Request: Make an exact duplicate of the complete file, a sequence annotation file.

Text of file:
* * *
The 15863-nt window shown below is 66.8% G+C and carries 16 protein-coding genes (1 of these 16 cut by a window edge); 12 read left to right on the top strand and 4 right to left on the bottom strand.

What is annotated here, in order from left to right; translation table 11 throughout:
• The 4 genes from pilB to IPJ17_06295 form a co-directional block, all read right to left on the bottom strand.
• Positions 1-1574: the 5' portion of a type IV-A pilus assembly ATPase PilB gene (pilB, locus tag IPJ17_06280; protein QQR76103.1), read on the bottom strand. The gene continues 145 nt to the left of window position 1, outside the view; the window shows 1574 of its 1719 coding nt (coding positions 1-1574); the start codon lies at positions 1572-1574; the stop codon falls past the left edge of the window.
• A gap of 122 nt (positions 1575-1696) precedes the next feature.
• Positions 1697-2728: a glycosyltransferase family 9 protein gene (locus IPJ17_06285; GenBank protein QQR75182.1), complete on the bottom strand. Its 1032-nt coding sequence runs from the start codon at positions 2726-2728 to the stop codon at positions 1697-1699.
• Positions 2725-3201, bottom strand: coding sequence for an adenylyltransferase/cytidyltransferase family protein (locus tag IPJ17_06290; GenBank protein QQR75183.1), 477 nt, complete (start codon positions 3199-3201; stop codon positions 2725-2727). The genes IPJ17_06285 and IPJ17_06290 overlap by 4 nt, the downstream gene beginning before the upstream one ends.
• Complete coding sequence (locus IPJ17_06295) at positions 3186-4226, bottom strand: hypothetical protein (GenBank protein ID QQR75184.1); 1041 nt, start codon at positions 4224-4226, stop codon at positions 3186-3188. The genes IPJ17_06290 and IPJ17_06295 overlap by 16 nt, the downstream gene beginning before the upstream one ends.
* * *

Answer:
The 15863-nt window shown below is 66.8% G+C and carries 16 protein-coding genes (1 of these 16 cut by a window edge); 12 read left to right on the top strand and 4 right to left on the bottom strand.

What is annotated here, in order from left to right; translation table 11 throughout:
• The 4 genes from pilB to IPJ17_06295 form a co-directional block, all read right to left on the bottom strand.
• Positions 1-1574: the 5' portion of a type IV-A pilus assembly ATPase PilB gene (pilB, locus tag IPJ17_06280; protein QQR76103.1), read on the bottom strand. The gene continues 145 nt to the left of window position 1, outside the view; the window shows 1574 of its 1719 coding nt (coding positions 1-1574); the start codon lies at positions 1572-1574; the stop codon falls past the left edge of the window.
• A gap of 122 nt (positions 1575-1696) precedes the next feature.
• Positions 1697-2728: a glycosyltransferase family 9 protein gene (locus IPJ17_06285; GenBank protein QQR75182.1), complete on the bottom strand. Its 1032-nt coding sequence runs from the start codon at positions 2726-2728 to the stop codon at positions 1697-1699.
• Positions 2725-3201, bottom strand: coding sequence for an adenylyltransferase/cytidyltransferase family protein (locus tag IPJ17_06290; GenBank protein QQR75183.1), 477 nt, complete (start codon positions 3199-3201; stop codon positions 2725-2727). The genes IPJ17_06285 and IPJ17_06290 overlap by 4 nt, the downstream gene beginning before the upstream one ends.
• Complete coding sequence (locus IPJ17_06295) at positions 3186-4226, bottom strand: hypothetical protein (GenBank protein ID QQR75184.1); 1041 nt, start codon at positions 4224-4226, stop codon at positions 3186-3188. The genes IPJ17_06290 and IPJ17_06295 overlap by 16 nt, the downstream gene beginning before the upstream one ends.